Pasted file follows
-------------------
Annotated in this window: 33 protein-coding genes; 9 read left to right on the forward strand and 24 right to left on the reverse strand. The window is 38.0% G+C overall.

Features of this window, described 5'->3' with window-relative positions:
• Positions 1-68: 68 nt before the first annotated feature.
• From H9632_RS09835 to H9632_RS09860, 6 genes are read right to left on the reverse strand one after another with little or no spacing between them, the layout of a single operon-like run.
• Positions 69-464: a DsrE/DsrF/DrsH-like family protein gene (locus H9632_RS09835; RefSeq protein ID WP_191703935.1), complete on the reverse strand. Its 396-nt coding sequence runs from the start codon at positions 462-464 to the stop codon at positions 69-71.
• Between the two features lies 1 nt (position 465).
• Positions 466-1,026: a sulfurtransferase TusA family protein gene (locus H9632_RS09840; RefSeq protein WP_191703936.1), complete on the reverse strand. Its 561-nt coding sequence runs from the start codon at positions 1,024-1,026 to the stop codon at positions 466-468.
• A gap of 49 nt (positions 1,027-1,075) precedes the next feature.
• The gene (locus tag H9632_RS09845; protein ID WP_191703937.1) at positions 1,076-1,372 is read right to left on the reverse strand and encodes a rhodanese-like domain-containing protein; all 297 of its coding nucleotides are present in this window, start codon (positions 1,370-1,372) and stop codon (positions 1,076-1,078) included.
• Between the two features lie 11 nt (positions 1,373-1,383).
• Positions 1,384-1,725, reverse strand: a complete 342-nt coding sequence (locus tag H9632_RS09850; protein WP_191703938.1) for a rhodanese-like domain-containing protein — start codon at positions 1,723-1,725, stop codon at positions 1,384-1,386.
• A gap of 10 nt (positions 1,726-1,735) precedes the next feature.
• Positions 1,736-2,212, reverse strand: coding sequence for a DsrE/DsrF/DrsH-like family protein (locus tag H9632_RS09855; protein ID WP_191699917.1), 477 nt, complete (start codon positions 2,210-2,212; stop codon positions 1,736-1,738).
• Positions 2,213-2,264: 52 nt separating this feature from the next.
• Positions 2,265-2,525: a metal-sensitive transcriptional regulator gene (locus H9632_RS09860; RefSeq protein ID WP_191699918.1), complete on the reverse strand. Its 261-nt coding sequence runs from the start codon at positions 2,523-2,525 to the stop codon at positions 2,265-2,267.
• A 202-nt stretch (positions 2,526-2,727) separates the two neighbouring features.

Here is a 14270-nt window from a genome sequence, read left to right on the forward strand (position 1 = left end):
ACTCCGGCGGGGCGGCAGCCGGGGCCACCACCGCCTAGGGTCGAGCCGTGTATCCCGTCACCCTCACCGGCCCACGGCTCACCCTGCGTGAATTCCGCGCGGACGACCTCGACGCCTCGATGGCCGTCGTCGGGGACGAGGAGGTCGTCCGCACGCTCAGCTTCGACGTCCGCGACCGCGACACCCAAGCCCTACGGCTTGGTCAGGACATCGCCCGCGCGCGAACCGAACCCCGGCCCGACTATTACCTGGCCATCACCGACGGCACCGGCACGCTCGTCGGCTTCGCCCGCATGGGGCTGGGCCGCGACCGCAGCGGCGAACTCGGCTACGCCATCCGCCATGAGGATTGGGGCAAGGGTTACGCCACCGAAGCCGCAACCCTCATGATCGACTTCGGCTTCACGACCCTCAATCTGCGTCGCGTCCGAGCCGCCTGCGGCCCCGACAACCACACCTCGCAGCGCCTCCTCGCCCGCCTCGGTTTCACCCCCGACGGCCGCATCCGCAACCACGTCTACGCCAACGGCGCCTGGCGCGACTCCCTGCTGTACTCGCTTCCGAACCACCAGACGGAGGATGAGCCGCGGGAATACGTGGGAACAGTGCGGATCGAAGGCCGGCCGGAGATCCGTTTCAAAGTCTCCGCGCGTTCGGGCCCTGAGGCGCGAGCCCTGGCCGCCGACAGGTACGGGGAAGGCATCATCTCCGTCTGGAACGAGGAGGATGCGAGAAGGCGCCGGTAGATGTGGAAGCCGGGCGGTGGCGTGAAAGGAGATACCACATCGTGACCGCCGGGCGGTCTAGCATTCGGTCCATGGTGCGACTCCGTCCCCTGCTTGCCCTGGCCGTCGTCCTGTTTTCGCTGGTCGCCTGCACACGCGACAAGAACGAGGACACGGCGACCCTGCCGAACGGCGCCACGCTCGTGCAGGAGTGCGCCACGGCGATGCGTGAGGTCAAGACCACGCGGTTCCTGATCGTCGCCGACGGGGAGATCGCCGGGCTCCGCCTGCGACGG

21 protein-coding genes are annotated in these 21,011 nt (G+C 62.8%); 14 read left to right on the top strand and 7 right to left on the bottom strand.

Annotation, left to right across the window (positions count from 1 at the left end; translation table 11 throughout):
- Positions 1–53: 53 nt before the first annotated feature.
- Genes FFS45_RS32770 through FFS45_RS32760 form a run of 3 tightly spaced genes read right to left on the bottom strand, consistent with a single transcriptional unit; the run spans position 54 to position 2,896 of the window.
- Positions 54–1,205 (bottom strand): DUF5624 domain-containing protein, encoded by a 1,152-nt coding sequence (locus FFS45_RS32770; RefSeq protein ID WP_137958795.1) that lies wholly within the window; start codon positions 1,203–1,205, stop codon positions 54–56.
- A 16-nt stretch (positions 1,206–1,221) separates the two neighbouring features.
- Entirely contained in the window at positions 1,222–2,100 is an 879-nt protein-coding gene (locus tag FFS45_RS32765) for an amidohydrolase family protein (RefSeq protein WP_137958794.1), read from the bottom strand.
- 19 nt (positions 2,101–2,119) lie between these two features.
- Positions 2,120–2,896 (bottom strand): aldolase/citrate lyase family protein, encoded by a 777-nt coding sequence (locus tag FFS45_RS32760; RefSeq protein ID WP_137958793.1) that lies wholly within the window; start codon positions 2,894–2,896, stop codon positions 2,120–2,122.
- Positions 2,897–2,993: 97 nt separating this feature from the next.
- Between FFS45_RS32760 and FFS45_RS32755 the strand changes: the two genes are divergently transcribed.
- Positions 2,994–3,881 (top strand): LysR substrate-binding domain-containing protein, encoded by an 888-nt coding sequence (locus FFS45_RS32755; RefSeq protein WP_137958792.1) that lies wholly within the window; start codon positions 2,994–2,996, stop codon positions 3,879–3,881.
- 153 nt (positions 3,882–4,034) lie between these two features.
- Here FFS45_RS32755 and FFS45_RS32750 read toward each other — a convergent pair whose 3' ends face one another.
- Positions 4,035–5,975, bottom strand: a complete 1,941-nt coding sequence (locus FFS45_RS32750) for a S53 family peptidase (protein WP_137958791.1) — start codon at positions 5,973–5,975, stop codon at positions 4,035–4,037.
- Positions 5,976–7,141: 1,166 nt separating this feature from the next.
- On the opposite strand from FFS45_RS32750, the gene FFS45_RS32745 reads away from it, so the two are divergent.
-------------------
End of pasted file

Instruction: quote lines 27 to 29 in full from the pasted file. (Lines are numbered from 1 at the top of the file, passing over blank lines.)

- Positions 2,120–2,896 (bottom strand): aldolase/citrate lyase family protein, encoded by a 777-nt coding sequence (locus tag FFS45_RS32760; RefSeq protein ID WP_137958793.1) that lies wholly within the window; start codon positions 2,894–2,896, stop codon positions 2,120–2,122.
- Positions 2,897–2,993: 97 nt separating this feature from the next.
- Between FFS45_RS32760 and FFS45_RS32755 the strand changes: the two genes are divergently transcribed.